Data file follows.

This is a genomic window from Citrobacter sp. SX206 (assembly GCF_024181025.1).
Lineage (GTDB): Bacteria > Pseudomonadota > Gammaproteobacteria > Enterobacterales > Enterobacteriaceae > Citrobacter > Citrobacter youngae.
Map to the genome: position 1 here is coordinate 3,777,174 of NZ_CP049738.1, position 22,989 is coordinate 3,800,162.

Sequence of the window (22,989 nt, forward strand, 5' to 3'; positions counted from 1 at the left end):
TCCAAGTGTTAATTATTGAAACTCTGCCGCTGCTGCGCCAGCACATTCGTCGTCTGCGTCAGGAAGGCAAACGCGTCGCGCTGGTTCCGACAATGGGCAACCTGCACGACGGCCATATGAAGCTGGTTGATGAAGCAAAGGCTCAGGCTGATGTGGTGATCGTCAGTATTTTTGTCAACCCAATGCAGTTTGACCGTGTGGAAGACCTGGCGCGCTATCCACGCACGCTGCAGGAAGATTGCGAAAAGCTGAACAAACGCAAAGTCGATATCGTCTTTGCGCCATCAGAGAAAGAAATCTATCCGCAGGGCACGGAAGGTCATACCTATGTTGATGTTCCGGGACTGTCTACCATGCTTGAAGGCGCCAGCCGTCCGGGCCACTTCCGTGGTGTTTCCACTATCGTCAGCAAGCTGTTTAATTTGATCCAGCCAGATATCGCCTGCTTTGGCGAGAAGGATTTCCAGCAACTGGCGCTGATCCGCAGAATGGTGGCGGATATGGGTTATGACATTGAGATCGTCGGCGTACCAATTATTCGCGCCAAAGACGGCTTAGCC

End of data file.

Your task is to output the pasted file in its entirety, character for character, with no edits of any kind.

This is a genomic window from Citrobacter sp. SX206 (assembly GCF_024181025.1).
Lineage (GTDB): Bacteria > Pseudomonadota > Gammaproteobacteria > Enterobacterales > Enterobacteriaceae > Citrobacter > Citrobacter youngae.
Map to the genome: position 1 here is coordinate 3,777,174 of NZ_CP049738.1, position 22,989 is coordinate 3,800,162.

Sequence of the window (22,989 nt, forward strand, 5' to 3'; positions counted from 1 at the left end):
TCCAAGTGTTAATTATTGAAACTCTGCCGCTGCTGCGCCAGCACATTCGTCGTCTGCGTCAGGAAGGCAAACGCGTCGCGCTGGTTCCGACAATGGGCAACCTGCACGACGGCCATATGAAGCTGGTTGATGAAGCAAAGGCTCAGGCTGATGTGGTGATCGTCAGTATTTTTGTCAACCCAATGCAGTTTGACCGTGTGGAAGACCTGGCGCGCTATCCACGCACGCTGCAGGAAGATTGCGAAAAGCTGAACAAACGCAAAGTCGATATCGTCTTTGCGCCATCAGAGAAAGAAATCTATCCGCAGGGCACGGAAGGTCATACCTATGTTGATGTTCCGGGACTGTCTACCATGCTTGAAGGCGCCAGCCGTCCGGGCCACTTCCGTGGTGTTTCCACTATCGTCAGCAAGCTGTTTAATTTGATCCAGCCAGATATCGCCTGCTTTGGCGAGAAGGATTTCCAGCAACTGGCGCTGATCCGCAGAATGGTGGCGGATATGGGTTATGACATTGAGATCGTCGGCGTACCAATTATTCGCGCCAAAGACGGCTTAGCC